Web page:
U.S. state and local government responses to the COVID-19 pandemic

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States, territories, and counties that have issued a stay-at-home order
  Came into effect before March 22
  Came into effect before March 29
  Came into effect before April 5
  Came into effect before April 12
  No order ever issued
Full map including municipalities

State, territorial, tribal, and local governments have responded to the COVID-19 pandemic in the United States with various declarations of emergency, closure of schools and public meeting places, lockdowns, and other restrictions intended to slow the progression of the virus.

Multiple groups of states have formed compacts in an attempt to coordinate some of their responses. On the West coast: California, Oregon, and Washington state; in the Northeast: Massachusetts, New York, New Jersey, Connecticut, Delaware, Pennsylvania, and Rhode Island; and in the Midwest: Michigan, Ohio, Wisconsin, Minnesota, Illinois, Indiana, and Kentucky.[1][2][3]

There was a significant link between public health outcomes and partisanship between states. In the second half of 2020, Republican led states saw higher case and death rates than states led by Democrats.[4][5] Thousands of US counties also initiated their own policy responses to the pandemic, resulting in significant variability even within states.[6]

State-level regulations[edit]

Initial pandemic responses, including full lockdowns[edit]

This is a list of regulations that were imposed at the state level, restricting activities and closing facilities as a result of the pandemic. Many counties and municipal jurisdictions have imposed more stringent regulations. A Columbia University model estimated 54,000 deaths would have been prevented if states had enacted restrictions starting a few weeks earlier, on March 1.[7]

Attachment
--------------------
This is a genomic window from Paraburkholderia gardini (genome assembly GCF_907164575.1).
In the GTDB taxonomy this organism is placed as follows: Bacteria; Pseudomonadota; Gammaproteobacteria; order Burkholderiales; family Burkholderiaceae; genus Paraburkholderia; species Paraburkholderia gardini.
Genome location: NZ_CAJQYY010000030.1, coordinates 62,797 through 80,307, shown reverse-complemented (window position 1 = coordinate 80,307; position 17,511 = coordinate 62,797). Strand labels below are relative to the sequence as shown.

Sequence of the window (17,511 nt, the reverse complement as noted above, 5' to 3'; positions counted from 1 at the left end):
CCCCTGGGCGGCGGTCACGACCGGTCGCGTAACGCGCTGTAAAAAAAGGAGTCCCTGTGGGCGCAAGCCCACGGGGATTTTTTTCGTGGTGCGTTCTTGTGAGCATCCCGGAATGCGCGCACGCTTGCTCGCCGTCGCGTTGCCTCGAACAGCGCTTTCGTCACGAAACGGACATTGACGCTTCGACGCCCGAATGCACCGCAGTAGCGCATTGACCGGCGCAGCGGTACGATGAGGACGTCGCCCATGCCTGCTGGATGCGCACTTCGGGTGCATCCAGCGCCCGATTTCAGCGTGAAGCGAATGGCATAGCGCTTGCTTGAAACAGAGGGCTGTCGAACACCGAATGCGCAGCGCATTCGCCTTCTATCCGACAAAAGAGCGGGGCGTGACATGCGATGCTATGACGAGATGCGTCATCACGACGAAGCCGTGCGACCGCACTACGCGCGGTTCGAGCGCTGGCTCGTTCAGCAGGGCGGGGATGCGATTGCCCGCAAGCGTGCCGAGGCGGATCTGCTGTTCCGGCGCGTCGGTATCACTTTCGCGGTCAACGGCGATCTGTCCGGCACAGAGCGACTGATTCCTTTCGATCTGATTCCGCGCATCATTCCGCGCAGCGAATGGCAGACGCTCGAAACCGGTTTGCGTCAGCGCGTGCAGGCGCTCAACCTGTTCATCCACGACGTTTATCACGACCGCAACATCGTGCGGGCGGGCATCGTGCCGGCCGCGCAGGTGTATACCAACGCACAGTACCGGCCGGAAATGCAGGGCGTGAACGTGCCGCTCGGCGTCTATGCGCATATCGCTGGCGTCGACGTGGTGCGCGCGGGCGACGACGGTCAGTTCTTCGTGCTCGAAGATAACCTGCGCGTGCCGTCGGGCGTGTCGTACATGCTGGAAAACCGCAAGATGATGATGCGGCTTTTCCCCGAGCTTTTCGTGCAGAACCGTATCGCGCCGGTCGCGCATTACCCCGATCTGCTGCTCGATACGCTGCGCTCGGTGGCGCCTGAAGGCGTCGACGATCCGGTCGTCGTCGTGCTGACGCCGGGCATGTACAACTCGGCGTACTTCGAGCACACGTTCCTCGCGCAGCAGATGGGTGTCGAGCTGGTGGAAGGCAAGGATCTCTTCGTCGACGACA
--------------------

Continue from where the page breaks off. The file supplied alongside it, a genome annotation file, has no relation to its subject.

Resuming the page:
State/territory State of emergency declared Stay at home ordered Face coverings required in public[8] Gatherings banned Out-of-state travel restrictions Closures ordered Sources
Schools Daycares Bars & sit-down restaurants Non-essential retail
Alabama Alabama March 13 April 4 Yes 10 or more No Yes (remainder of term) Yes Yes Yes [9][10][11][12][13][14]
Alaska Alaska March 11 March 28 No 10 or more Mandatory quarantine Yes (remainder of term) Yes Yes Yes [15][11][16][12][13]
American Samoa American Samoa January 29 No No 10 or more Travel suspended Yes (remainder of term) Yes No No [17][18][19]
Arizona Arizona March 11 March 31 No 50 or more Limited quarantine Yes (remainder of term) Yes Yes Yes [20][11][21][12][13][14]
Arkansas Arkansas March 11 No Yes 10 or more No Yes (remainder of term) Yes Yes Regional [22][11][23][12][13][14]
California California (government response) March 4 March 19 Yes All No Yes (remainder of term) Yes Yes Yes [24][25][12][13][14]
Colorado Colorado March 10 March 26 Yes 10 or more No Yes (remainder of term) Restricted Yes Yes [11][26][12][13][14]
Connecticut Connecticut March 10 March 23 Yes All Recommended quarantine Yes (remainder of term) Yes Yes Yes [11][27][12][13][14]